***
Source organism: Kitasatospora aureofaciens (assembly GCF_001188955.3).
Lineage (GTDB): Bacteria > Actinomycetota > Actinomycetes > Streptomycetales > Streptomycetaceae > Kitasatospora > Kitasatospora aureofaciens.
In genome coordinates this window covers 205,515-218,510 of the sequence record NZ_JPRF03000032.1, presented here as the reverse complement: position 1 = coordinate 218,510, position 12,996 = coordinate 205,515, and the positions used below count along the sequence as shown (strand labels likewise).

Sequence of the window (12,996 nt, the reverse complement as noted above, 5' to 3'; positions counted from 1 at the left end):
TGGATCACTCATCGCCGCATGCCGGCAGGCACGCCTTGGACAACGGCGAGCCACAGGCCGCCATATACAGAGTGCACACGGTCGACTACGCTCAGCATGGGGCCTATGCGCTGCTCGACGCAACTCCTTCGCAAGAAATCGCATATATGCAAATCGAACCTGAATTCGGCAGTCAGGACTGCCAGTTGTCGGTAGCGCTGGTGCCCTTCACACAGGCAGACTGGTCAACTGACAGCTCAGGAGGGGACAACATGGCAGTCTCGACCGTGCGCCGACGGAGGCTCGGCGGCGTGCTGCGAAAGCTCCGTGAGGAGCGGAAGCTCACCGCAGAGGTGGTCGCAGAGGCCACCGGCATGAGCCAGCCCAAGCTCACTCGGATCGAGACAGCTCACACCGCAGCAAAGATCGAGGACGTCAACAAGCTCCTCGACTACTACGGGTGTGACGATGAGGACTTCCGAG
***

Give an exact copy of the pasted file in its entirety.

Source organism: Kitasatospora aureofaciens (assembly GCF_001188955.3).
Lineage (GTDB): Bacteria > Actinomycetota > Actinomycetes > Streptomycetales > Streptomycetaceae > Kitasatospora > Kitasatospora aureofaciens.
In genome coordinates this window covers 205,515-218,510 of the sequence record NZ_JPRF03000032.1, presented here as the reverse complement: position 1 = coordinate 218,510, position 12,996 = coordinate 205,515, and the positions used below count along the sequence as shown (strand labels likewise).

Sequence of the window (12,996 nt, the reverse complement as noted above, 5' to 3'; positions counted from 1 at the left end):
TGGATCACTCATCGCCGCATGCCGGCAGGCACGCCTTGGACAACGGCGAGCCACAGGCCGCCATATACAGAGTGCACACGGTCGACTACGCTCAGCATGGGGCCTATGCGCTGCTCGACGCAACTCCTTCGCAAGAAATCGCATATATGCAAATCGAACCTGAATTCGGCAGTCAGGACTGCCAGTTGTCGGTAGCGCTGGTGCCCTTCACACAGGCAGACTGGTCAACTGACAGCTCAGGAGGGGACAACATGGCAGTCTCGACCGTGCGCCGACGGAGGCTCGGCGGCGTGCTGCGAAAGCTCCGTGAGGAGCGGAAGCTCACCGCAGAGGTGGTCGCAGAGGCCACCGGCATGAGCCAGCCCAAGCTCACTCGGATCGAGACAGCTCACACCGCAGCAAAGATCGAGGACGTCAACAAGCTCCTCGACTACTACGGGTGTGACGATGAGGACTTCCGAG